Welcome back to further tales of the Old House in Paris. Before launching into the mammoth task of creating some order out of the many strands of putting this house together, I should like to draw your attention to the Labours of Laura whilst she was here a week or so ago...
I am truly blessed with my family and friends – when I show visitors round and reel off "My daughter did this, my sister-in-law that, a friend from Holland this, a Czech friend that.... and my daughter-in-law has just created these, many English friends that and here's the first thing my ten year old granddaughter has contributed".......
|Granddaughter takes at turn at transforming...|
....they are often amazed at how much family and friends are involved. It almost sounds as if I take it for granted that there are all these talented people around willing to contribute to the success of Small Worlds. I really don't – I am immensely grateful and I always take care to give lavish credit!
Revenons a nous moutons (let us return to our sheep) - the next task, after finishing the outside, (and if you haven't read Chapter One I suggest you check it out now) was to paper the inside front, install an interior front door and put up some net curtains, duly soaked in tea to take the bright whiteness off them.I then installed mirrors and a practice bar or two in the ballet studio. I had luckily bought some gold and silver card from a cheapie shop in the UK and it has proved its worth. Mirrors and Art Deco lift in Gosthwaites, and now wall-length mirrors in the studio......
Before I go any further, perhaps this is the point to reveal all of the inside at one fell swoop and then go into room-by-room details. I have to say this house was a nightmare to photograph. I have had at least four separate goes at it, the last one yesterday, and I am still not really satisfied with the pictures. But I have decided to settle for "good enough" rather than perfection!
After they have ooh'ed and aah'ed for a while I then open the roof.....
which produces another chorus of oohs and aahs. Well, the Czech version thereof - a delightful sound which I am sadly totally unable to render in English.
Starting on the ground floor, there was never any doubt that this should be a ballet studio. Once the floor was stuck down it was time to make mirrors. I decided that the main one should go along a side wall as it is very disconcerting to peer into a dolls house to find oneself looking at one's own face. I did take it slightly round the corner as well though so that the young dancers can see themselves from more than one direction. Very important for maintaining poise and balance!
There really wasn't much else that needed to be done in the studio – after all, the budding ballerinas need a lot of space to practise so cluttering up the room with furniture was the last thing I wanted to do. One practice bar along the length of the mirror – kebab sticks and the ever-useful Czech curtains hooks
– and one free-standing one nearby, a grand piano, and a small cupboard to house the frilly tutus made last summer by the resourceful Bep and the studio was done and waiting for the pupils.
The cupboard is one of those inlaid boxes with a secret way of opening - I have had it more years than I care to remember but I hung on to it thinking it would come in useful one day. Ideal for the tutus....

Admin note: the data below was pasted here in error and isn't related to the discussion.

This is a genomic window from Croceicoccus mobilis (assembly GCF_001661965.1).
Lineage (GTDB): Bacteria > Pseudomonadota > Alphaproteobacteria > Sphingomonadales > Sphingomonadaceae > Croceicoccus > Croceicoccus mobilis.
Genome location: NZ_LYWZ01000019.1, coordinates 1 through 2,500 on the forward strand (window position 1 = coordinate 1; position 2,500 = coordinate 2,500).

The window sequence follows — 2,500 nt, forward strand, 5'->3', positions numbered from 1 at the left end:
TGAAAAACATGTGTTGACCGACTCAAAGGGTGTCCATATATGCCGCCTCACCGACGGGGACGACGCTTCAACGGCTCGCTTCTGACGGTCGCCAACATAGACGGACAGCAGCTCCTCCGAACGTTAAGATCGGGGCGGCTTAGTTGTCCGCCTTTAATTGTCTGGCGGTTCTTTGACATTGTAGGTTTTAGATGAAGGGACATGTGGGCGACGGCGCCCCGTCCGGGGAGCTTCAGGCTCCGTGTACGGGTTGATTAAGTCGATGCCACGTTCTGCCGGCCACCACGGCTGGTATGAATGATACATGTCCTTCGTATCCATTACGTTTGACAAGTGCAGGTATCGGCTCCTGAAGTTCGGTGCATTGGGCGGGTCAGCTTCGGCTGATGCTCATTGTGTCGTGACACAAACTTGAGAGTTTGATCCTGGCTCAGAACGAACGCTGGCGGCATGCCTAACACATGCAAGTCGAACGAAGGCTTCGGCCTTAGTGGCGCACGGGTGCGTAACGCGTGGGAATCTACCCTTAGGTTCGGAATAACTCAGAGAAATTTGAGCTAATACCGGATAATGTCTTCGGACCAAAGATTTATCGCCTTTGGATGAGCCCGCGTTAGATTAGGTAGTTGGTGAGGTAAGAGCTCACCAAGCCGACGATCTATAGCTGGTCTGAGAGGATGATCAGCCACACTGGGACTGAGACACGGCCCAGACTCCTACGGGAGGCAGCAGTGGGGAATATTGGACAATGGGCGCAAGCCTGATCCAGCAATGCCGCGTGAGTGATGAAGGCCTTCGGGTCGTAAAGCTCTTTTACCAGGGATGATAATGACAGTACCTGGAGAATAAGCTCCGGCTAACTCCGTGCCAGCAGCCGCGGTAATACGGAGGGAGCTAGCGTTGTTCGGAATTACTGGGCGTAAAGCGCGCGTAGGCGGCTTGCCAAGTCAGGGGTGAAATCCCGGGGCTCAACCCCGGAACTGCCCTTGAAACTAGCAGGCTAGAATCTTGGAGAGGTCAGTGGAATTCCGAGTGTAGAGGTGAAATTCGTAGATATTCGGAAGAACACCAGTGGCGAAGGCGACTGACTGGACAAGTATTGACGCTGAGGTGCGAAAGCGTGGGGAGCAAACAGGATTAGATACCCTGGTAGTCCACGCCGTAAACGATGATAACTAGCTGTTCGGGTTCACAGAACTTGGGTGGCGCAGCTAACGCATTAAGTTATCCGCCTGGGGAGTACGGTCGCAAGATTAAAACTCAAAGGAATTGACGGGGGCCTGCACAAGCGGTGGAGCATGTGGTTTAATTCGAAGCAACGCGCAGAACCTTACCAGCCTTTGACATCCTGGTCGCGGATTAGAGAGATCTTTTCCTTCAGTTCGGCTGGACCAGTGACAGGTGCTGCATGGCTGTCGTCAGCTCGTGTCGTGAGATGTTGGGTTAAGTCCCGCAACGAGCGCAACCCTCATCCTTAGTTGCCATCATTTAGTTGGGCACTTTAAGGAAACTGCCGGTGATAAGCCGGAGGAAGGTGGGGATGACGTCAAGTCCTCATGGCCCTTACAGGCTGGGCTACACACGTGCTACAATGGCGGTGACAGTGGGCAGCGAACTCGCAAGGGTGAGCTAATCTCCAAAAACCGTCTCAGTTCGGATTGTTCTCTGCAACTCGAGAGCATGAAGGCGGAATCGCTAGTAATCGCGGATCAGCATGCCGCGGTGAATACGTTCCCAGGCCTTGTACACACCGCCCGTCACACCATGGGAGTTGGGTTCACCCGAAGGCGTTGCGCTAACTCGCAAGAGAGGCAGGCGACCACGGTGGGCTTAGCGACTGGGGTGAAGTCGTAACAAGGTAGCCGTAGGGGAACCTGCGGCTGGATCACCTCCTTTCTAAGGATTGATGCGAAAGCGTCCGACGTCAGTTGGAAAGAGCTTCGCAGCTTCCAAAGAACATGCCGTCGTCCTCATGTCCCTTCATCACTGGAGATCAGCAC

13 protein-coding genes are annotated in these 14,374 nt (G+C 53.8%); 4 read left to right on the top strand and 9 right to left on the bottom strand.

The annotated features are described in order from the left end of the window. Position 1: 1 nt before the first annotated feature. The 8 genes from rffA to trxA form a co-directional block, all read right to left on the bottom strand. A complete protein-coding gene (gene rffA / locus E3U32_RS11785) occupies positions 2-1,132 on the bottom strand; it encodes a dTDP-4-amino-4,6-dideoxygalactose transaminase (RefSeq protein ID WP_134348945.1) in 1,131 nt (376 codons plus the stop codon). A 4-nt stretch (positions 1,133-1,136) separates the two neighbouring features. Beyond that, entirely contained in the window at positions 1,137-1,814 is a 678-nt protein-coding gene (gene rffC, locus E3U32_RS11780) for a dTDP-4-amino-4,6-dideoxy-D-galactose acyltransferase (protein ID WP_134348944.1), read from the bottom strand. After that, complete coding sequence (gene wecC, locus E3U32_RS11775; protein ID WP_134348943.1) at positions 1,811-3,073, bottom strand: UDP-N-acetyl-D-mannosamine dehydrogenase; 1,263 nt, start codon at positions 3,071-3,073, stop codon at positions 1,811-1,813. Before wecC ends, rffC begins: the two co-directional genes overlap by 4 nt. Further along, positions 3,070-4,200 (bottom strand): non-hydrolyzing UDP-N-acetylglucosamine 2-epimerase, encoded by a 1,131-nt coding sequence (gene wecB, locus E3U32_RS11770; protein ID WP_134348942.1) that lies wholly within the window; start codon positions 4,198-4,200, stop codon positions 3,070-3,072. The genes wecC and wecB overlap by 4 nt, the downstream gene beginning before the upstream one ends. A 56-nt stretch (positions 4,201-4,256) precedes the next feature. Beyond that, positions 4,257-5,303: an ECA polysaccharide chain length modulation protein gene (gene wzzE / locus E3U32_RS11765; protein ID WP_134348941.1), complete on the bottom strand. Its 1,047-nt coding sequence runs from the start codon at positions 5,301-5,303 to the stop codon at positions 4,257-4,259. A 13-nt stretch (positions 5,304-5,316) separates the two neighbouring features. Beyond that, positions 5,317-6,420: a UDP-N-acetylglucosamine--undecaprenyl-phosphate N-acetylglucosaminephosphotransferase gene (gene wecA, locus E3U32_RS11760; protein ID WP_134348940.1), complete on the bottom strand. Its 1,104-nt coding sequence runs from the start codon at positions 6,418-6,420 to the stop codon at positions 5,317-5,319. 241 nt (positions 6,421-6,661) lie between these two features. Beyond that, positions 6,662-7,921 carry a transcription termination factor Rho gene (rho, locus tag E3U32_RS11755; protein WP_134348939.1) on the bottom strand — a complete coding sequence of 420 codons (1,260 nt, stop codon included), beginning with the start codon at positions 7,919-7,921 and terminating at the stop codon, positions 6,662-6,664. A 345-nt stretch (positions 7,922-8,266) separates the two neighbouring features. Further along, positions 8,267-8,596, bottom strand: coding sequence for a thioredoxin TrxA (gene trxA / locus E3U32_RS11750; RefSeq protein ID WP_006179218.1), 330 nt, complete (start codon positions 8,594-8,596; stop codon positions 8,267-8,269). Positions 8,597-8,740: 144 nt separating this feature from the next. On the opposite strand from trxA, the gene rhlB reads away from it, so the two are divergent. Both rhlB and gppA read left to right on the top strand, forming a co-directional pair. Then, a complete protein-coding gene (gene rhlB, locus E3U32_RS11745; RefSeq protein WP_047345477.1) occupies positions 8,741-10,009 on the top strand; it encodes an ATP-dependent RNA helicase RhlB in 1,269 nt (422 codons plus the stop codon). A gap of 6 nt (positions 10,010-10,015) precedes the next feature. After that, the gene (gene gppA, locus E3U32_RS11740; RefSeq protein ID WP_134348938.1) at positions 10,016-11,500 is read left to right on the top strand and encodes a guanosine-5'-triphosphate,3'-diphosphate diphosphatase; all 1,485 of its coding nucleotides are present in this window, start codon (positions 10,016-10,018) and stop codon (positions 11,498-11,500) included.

I used a fairly nondescript pale green wallpaper for the studio and classroom because I knew there would be mirrors and posters on the walls; Madame Fidolia's study was the only room where I tried out several papers before settling on an elegant grey one with a discreet gold pattern. The dormitory just got a coat of cream paint.
The classroom also posed few problems. The desks I already had – I made them many years ago, copying them from what I think may be a Lundby original. Maybe someone can identify it? Six desks fitted nicely in the room, the teacher's desk is a little small but I later placed it on a wooden platform and it works reasonably well.I made a simple blackboard and perched it on a bought easel. (I was delighted when a young visitor last week noticed the pieces of chalk. Note to self: add some writing to the board.)
Next to tackle was Madame Fidolia's study. No desk in my stash but I did find a large, imposing table with graceful legs, and a corner cupboard. With the (later) addition of two chairs from the very useful Raine's Take a Seat Series – I bought many of these chairs from The Works years ago when they were on special offer and they are now coming into their own all over Small Worlds – and a carpet embroidered by the mother of the original owner of the Diva Dum for that house, the bare bones of the room were in place.
So I turned my attention to the dormitory and this is where the problems began. I had my heart set on simple metal beds like the ones in the dormitory scene in Madeline. But how to achieve this? I experimented with making them out of thick plastic covered wire. It didn't work. I put out a plea for suggestions on the Dolls Houses Past and Present website and a member (who actually turned out to be someone I was in the Herts Miniaturists group with 20 years ago!) came up with these pretty white wire ones - almost ideal, but a tiny bit small and more elaborate than I wanted, and anyway I wasn't fast enough to grab the six that were on ebay offer.